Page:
"Oh, yes," Iruka said. "And you want a cookie, as well? Sir?"
Kakashi cocked his head, listening. There was something off about Iruka's delivery - a little too loud, a little too formal, a little fast and nervous. Then he saw Naruto's backpack on the floor, markered spiral on the front. There was, however, no Naruto in sight.
Then, Iruka deliberately reached down and placed a fistful of cookies in the shape of an angel's wing on the counter, hand shaking. Heavens help us. He looked up at Kakashi, his eyes wide and nervous, checking to see if the message had been received.
Kakashi nodded. Very softly, just loud enough so that his voice could be heard but the individual words would hopefully remain indistinguishable, he said, "No, I think I'd like another kind of cookie. I don't see any cinnamon rolls out here. Do you have any in the back?"
"We might have one, but it's being held. Do you want your coffee to go?"
"To go is fine. Don't bother going to the back." Casually, Kakashi said, "I think Whitman wrote about the cattails, prairie grass, the dogwood -"
Iruka froze. That face of his. That open, dear face, that showed every single emotion and thought. It was fortunate for the both of them that Iruka's back was to the open door of the backroom. Then, very cautiously, he nodded.
"Know what? I was probably thinking about calamus."
Iruka expertly poured in the coffee and then the milk, swirling the spoon through the liquid, producing a whirlpool in the froth. "Help yourself. To some sugar."
Kakashi walked out with his cup in hand, hating the need to walk away from Iruka. The bell rang as he exited. He pulled his cell phone out of his pocket. He dialed without checking the numbers and spoke briefly with the 911 operator. Then he circled around to the back of the store. The back door was slightly ajar.
Kakashi slowly walked toward the open door. He heard Mizuki's rough voice. "Did you take care of things, Iruka?" God, he hated that guy.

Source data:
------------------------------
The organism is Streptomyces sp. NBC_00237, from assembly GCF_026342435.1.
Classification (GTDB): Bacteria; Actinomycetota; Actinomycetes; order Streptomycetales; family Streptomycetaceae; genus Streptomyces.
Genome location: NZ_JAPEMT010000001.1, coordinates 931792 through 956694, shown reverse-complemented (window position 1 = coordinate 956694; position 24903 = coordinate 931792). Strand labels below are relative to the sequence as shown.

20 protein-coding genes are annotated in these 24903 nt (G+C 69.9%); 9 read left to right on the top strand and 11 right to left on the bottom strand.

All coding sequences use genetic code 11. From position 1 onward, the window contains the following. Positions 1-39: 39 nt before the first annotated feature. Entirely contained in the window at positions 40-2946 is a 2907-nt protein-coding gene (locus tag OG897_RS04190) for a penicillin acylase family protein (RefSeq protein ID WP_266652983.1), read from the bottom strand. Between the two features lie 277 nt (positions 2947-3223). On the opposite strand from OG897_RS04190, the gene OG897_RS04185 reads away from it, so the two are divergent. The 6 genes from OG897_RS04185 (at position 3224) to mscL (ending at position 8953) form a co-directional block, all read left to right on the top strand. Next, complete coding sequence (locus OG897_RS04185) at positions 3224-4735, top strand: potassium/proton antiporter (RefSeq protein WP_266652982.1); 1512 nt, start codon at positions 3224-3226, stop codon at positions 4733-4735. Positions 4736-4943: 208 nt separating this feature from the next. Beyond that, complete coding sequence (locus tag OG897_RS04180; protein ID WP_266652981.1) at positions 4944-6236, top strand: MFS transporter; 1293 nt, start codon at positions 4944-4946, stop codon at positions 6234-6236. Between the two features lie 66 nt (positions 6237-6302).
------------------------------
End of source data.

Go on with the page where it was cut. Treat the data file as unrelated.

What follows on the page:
"Yes," Iruka said, softly.
"Then finish tying the kid up."
"I'm sorry, Naruto," Iruka apologized, upset, over the sound of duct tape ripping off the roll.
"It's okay, Iruka. It's not your fault. It's that butthead's."
Kakashi edged toward the door, peering in through the opening. He saw Mizuki holding a gun on Naruto.
"Aren't you afraid I'll try to escape?" Iruka asked, testily.
"Nah," Mizuki replied. "I know that as long as I've got your little pet, you won't do anything. Will you, Iruka?"
Iruka reddened angrily. "You be careful of Naruto!"
"Shut up, fag." Mizuki raised his gun hand and hit Iruka brutally across the face, knocking him to the ground.
Kakashi fought down the growl that rose in his chest. The urge to go in there, to protect Iruka from that bastard, to physically wreak vengeance on Mizuki, rose strong and fierce. He could taste the adrenaline in the back of his mouth. But he couldn't do it. He had to wait for backup. Damn it.
Chattily, Mizuki said, "Why Sarutobi is such a fan of yours, I'll never know. We are the same and yet he gave you a second chance - a clean slate. I got nothing. Less than nothing. I got blamed for the whole thing and got put away for so much longer than you. What I want to know is, why you, Iruka? We are the same and yet people treat me like I'm nothing. You don't deserve any of this. You got an aunt who took you in. You got a judge who let you off. You got a school to take a chance on you. But you aren't better than me."
"Detective Hatake will be coming," Naruto declared, pugnacious. "And he's going to kick your ass!"
Kakashi thought, You better believe it.
"Then it's a good thing your boyfriend isn't here," Mizuki snickered, nastily.
"He's not my boyfriend," Iruka protested.
"Fucking gimp," Mizuki jeered. "Like he'd be able to save you. Now. Open the safe."
"Don't do it, Iruka! That's yours and Auntie's money! You can't give it to that guy!"
Torn, Iruka looked at Naruto.
"The safe, Iruka. Or the kid gets it."